We knew that a chemistry developed between them at the time, and it’s not surprising, because underneath everything else, there was nobody in either Chris’ or Marcia’s world who could possibly understand what they were going through besides Marcia or Chris. They were in this bubble. Constantly pursued, constantly talked about. So the intimacy that formed between them was very understandable. And it did turn romantic. Each of them have different versions of how romantic. To us, it was very clear that there was something going on and certainly we knew that they spent time late in the office and they both liked to have a drink. And so she did have her drink, he had his, they did hang out, and became intimate with each other and very dependent on one another. To me, it was a totally natural thing to fictionalize that in a dance scene. And that’s how that happened.

The whole “redemption of Marcia Clark” narrative is really catching on. How does that make you feel? Was that ever a conscious intention as you were writing?

I think that she was poorly portrayed. I think she was portrayed in an unconsciously sexist manner at the time, and that portrayal became this view of incompetence on her part. And to me, without even trying to redeem her, just putting a spotlight on the sexist portrayal of that time becomes redemptive. And it humanizes her, which is what drama does. Just by humanizing her and showing what she was going through, it winds up being redemptive. It wasn’t an attempt to redeem her at all, but looking at it that way, if it were, it would be pretty condescending. She didn’t need our help. All she needed was to show what it was like to be her at the time. Which sucked.

Sarah Paulson as Marcia Clark. CREDIT: FX
Sarah Paulson as Marcia Clark. CREDIT: FX

Was there any aspect of her character, or this episode, that was the most challenging to write or get your head around?

No, not really. I get asked about writing women, and “isn’t that hard?”, and that drives me crazy. It’s not something I ever think about.

I get that, obviously, if you couldn’t write about people outside of yourself, you wouldn’t do what you do for a living. But it does seem like there’s some extra effort or work involved, as a man, in internalizing what it feels like to experience sexism, particularly at the level at which Marcia experienced it.

It’s certainly secondary. I couldn’t pretend to directly relate. It’s definitely tricky territory. But you don’t necessarily need to feel like you are the character to observe and depict a character. I could look at it from the otuside and say, “wow, look at what this person had to go through. They must have felt terrible in this articulated way.” And then, I articulate it. And luckily, I had an actress who is not just a brilliant actress but is a rather brilliant dramaturg.

Really? Tell me more about that. How did you and Sarah collaborate?

Oh, my God. I owe so much to Sarah, not just because of how well she plays what I’ve written, but the conversations we’ve had about the character and about the actual text. Sarah was so locked into an idea of Marcia Clark that was so compassionate and so fervent that, if I was confused about something, it was very, very easy to trust what Sarah might think about it.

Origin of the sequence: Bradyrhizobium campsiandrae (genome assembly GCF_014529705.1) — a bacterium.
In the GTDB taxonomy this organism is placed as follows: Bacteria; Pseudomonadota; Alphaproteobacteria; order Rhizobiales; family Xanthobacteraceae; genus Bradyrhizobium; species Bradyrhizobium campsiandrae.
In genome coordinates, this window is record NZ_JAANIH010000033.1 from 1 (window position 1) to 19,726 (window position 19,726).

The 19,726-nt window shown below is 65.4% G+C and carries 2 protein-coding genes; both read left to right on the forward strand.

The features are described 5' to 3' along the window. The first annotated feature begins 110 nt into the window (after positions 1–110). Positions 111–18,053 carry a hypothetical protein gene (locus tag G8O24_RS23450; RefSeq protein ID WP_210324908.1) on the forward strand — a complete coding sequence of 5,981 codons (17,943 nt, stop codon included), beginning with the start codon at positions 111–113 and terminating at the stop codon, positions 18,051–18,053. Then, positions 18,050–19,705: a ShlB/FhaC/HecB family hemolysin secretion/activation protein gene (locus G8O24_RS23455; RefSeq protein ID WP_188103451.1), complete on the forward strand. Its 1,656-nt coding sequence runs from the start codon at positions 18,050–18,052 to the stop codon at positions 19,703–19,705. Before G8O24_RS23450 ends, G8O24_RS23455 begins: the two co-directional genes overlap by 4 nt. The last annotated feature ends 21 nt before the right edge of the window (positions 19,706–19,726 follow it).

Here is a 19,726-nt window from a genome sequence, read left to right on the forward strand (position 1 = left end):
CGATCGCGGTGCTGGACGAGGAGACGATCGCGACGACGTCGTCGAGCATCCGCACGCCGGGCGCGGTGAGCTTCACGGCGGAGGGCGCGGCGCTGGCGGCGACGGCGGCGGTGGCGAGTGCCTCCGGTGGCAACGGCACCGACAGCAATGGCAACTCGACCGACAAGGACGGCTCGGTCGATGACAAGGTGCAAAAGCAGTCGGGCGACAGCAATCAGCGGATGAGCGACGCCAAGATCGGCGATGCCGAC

At what point in the writing process did you find out that Sarah would be playing Marcia?

Very late in the process. It had to be at some point after Ryan Murphy got involved, because she was his ringer. So with him came her. And we had a number of episodes written before she arrived. Between Sarah and I, it was very much a team effort on our part together, making sure that Marcia Clark was done right. I have to give an enormous amount of credit to Sarah, she was so dialed into Marcia, and the way she was executing that character was so intuitive and internalized that if she thought I was taking a misstep in some direction, I had to trust her, or at least try and make her understand what I was doing. And if she didn’t understand it, I would defer to her. Which, parenthetically, is the way it always is when you’re actually working with actors. Because they have to say it, and if you can’t make them understand it, they can’t do their job.

Is that the norm, for an actor to be involved in the way that Sarah was?

The truth is, there are some people like Travolta. He uses the expression, “Hey, I’ll give you a Chinese menu.” Like, “This is what I think about how I’m delivering this line, or the intention, but if you want something different, just tell me what you want and I’ll do it.” So it spans the gamut from that to far to the other direction beyond Sarah.

How conscious were you, while writing, of weaving in — not references to, but an awareness of — the specific issues in the world of this trial that are especially pertinent today? Race and gender are evergreen, sure, but there are these specific elements, like this heightened national awareness around police brutality against black individuals, that are both totally of the moment and so central to the O.J. narrative.

It’s really funny you mention that because it is, in a sense, fortuitous for the show, but also, we were developing this show and writing it when the police brutality issues began to explode. And we, the writers, and huge credit to FX, John Landgraf in particular, immediately saw that we needed to subtextually address this stuff in our show. And we had a responsibility, as writers, to address it, because we need to be part of the landscape upon which the show would arrive, if we’re dealing with this kind of stuff. We’re very lucky that we had time to incorporate it into the show. If that stuff exploded three months earlier, then our show wouldn’t reflect it at all, and it would hit the ground in a world where it wasn’t reflecting. But luckily, we were at a state that was elastic enough at the time, we could internalize it and get into the subtext of the show.